Sewing Machine, 8 x 8″ oil on canvas   $275   code 151-63


The western art of painting is an art of visual space.


Jay Li is admired by artists and collectors for his representational oil painting techniques and his clarity of vision.

This has manifested itself in many genres of painting including still life, portraiture, landscape, nudes, architectural interiors and forays into abstraction. He often paints from life but is astonishingly adept at painting from memory.

In recent years, Li has been drawn more and more to representing landscape. Rural areas of the Ottawa region have emerged as his perennial favourites, especially at the height of autumn colour. His winter paintings, which feature the subtle exploration of grey tones, take direct inspiration from the ‘mood landscape’ school of mid-19th and early 20th century Russia and Poland.

Study in China

“My passion for painting started in childhood. I was enrolled in the Middle School affiliated to the Guangzhou Academy of Fine Arts in 1978. I spent the following seven years in that academy, where I was influenced by the ideas of the respected scholar Zhaomin Wang. He believed that “form is everything”, and in his painting attempted to introduce the spirit of oriental literate painting onto the foundation of the art of Paul Cezanne.”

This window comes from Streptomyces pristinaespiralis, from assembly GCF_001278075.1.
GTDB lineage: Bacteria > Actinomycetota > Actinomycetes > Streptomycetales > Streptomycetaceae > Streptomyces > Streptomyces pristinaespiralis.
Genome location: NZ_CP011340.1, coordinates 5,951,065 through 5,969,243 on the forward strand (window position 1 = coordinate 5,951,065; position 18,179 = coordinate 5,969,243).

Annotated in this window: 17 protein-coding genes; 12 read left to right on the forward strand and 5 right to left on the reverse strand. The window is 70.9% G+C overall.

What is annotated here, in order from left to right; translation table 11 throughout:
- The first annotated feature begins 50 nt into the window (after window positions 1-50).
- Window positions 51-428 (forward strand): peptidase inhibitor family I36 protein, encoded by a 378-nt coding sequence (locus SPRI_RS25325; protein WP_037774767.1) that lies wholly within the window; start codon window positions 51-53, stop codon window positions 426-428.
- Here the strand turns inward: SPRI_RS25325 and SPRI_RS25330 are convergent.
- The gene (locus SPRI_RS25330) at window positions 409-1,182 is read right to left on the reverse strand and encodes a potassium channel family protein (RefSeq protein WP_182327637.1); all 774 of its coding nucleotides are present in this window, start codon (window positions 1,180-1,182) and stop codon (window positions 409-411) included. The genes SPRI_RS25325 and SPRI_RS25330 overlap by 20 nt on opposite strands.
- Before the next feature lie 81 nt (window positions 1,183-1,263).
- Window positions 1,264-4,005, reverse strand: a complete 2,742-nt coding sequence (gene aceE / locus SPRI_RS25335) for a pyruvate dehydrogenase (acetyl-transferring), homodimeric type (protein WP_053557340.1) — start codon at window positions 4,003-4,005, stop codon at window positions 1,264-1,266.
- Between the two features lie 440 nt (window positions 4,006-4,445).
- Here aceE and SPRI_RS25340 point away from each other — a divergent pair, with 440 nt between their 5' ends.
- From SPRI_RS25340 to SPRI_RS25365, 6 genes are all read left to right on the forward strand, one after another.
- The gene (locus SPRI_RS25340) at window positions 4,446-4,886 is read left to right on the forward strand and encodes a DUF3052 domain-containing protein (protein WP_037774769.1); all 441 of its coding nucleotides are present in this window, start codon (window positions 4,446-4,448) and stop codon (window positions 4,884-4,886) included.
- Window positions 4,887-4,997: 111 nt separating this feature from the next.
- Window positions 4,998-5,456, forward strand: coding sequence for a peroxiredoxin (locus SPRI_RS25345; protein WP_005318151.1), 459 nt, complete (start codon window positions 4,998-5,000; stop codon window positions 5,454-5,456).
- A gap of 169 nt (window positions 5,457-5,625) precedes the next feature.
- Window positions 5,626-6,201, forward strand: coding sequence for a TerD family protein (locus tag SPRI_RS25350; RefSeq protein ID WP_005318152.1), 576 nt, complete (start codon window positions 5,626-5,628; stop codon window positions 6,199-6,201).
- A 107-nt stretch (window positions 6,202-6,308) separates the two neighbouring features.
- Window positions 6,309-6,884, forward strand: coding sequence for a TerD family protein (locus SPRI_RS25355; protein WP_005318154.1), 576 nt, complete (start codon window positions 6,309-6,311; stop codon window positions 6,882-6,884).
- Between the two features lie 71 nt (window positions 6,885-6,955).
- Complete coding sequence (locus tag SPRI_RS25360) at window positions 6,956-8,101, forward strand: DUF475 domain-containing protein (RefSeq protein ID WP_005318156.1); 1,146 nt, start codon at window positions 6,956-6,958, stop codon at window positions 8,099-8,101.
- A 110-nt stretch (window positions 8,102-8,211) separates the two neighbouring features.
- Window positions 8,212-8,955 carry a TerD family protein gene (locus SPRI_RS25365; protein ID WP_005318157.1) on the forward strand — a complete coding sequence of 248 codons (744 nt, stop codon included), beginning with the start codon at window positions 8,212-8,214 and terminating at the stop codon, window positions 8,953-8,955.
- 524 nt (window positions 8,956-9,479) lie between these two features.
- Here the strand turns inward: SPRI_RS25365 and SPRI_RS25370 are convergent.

Study abroad

“When I studied in the Academy, I got to know some descendants of the masters of oil painting in China. Their perspectives on western art had a profound influence on me: they emphasized that to learn the art of western painting, one must see the original works. Thanks to an opportunity in 1990, I got the chance to study in Greece. When I stood before the splendid and exquisite sculptures of ancient Greece, I felt the joy and worship of “the human being” in their culture, the source of European civilization. At the same time, I started paying attention to the abstract expressionism movement in the United States.”

Working in Canada

“I moved to Canada since 1998. In Canada’s modern multicultural society, without the burden of ancient history, I feel more free to pursue my art. I have started some experimental semi-abstract painting but also practise sketching in the studio provided by the City of Ottawa. One of my purposes in painting is to explore the geography and interplay of space and form on a two dimensional canvas. Space should be part of form, forms grow out of space; they should not be clearly identifiable and separate entities.”

– Jay Li, 2015

Jay Li portrait